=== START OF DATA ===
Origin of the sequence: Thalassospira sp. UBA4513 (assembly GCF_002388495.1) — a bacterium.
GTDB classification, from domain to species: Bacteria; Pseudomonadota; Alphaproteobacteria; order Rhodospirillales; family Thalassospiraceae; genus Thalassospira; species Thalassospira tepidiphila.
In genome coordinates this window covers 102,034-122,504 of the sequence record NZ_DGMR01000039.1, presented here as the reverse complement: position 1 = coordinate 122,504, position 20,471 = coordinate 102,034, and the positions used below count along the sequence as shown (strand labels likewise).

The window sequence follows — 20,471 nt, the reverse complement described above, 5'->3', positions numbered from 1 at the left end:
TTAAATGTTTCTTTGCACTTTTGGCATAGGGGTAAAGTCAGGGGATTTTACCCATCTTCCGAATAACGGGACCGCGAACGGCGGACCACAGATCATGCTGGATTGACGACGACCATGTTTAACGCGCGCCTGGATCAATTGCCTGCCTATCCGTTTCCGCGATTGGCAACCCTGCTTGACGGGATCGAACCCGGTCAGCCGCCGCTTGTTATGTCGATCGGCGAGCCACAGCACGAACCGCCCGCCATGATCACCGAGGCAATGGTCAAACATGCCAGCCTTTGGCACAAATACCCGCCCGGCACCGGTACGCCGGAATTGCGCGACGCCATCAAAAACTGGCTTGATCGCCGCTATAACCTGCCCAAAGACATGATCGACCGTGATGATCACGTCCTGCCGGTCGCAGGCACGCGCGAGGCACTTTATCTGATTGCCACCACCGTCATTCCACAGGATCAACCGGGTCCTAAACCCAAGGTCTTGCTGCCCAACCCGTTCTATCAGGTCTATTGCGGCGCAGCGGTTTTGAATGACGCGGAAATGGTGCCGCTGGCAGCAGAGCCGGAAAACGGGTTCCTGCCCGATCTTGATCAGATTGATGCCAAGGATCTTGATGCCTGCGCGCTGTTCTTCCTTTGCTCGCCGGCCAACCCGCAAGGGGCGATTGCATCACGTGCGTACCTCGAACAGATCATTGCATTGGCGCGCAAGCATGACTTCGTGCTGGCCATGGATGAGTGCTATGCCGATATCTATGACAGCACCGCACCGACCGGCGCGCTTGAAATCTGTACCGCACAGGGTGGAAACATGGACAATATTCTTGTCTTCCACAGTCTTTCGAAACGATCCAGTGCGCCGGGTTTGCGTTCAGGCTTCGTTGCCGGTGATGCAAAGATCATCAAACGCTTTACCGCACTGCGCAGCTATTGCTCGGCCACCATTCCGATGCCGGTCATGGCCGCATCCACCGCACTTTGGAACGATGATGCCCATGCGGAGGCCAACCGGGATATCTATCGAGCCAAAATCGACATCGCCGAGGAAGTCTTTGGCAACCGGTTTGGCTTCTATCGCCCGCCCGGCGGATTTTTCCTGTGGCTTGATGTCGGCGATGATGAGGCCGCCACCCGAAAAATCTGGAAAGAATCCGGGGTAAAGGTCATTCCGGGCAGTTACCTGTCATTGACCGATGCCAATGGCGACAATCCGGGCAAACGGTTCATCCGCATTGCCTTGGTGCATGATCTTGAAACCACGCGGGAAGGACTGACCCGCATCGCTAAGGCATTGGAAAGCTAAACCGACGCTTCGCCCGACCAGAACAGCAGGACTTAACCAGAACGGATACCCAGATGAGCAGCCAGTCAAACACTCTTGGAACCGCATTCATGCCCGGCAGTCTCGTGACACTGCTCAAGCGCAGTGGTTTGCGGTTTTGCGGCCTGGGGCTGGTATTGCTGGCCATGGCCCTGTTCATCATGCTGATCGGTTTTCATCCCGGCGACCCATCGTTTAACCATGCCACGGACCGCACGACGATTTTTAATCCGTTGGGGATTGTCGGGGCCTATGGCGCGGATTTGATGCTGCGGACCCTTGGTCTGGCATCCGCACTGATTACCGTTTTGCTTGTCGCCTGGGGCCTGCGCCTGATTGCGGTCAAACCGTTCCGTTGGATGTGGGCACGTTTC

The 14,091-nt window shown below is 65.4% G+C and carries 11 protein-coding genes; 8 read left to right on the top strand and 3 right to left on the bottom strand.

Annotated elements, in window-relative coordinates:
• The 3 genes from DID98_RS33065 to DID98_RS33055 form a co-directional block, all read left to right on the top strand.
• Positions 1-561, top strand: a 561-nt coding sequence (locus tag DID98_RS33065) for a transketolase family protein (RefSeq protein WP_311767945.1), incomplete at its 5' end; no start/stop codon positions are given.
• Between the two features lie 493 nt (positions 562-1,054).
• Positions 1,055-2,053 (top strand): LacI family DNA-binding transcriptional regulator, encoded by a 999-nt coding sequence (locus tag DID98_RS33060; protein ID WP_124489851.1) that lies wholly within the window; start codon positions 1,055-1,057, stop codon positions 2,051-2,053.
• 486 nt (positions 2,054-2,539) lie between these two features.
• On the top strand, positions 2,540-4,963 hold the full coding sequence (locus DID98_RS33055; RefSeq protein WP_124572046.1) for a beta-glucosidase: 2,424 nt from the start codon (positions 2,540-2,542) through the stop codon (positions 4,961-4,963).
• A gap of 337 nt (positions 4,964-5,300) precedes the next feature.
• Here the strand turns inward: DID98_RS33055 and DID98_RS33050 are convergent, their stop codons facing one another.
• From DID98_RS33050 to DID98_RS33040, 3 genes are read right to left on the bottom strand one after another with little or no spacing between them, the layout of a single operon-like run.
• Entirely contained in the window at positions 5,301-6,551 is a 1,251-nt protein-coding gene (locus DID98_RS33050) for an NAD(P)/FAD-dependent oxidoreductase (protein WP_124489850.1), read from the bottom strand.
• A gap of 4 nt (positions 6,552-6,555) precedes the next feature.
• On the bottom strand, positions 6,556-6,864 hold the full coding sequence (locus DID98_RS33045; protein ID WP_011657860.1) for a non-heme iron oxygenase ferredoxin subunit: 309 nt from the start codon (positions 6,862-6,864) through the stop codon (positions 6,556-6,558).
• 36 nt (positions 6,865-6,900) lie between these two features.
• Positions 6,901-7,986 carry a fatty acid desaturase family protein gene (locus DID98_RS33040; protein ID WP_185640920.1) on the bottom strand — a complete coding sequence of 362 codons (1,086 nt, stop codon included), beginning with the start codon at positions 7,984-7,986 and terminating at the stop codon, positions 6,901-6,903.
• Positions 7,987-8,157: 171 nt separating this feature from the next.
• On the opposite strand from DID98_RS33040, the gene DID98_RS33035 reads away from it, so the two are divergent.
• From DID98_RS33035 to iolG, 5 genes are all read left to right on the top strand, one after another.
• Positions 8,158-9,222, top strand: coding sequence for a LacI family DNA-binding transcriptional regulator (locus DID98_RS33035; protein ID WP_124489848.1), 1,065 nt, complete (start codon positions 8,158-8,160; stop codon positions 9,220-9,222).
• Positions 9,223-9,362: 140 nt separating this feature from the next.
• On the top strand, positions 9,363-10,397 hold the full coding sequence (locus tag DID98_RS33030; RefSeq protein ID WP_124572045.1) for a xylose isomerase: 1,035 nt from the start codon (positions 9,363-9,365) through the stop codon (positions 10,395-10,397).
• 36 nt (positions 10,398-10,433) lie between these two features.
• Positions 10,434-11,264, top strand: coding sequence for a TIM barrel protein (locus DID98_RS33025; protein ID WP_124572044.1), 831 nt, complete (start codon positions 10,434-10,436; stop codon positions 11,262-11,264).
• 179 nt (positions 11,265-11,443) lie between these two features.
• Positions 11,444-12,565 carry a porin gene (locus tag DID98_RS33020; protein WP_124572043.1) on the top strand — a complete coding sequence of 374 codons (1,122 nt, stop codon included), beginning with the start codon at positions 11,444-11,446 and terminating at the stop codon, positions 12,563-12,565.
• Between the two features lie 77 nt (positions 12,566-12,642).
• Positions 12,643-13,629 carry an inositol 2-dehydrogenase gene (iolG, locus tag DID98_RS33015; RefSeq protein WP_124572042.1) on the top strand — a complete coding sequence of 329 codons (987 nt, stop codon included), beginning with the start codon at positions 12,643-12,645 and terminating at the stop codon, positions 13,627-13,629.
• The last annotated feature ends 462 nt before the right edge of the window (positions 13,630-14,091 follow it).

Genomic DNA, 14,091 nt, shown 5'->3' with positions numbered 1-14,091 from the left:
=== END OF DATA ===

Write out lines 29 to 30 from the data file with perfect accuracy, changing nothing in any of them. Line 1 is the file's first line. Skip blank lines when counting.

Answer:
• Positions 10,434-11,264, top strand: coding sequence for a TIM barrel protein (locus DID98_RS33025; protein ID WP_124572044.1), 831 nt, complete (start codon positions 10,434-10,436; stop codon positions 11,262-11,264).
• 179 nt (positions 11,265-11,443) lie between these two features.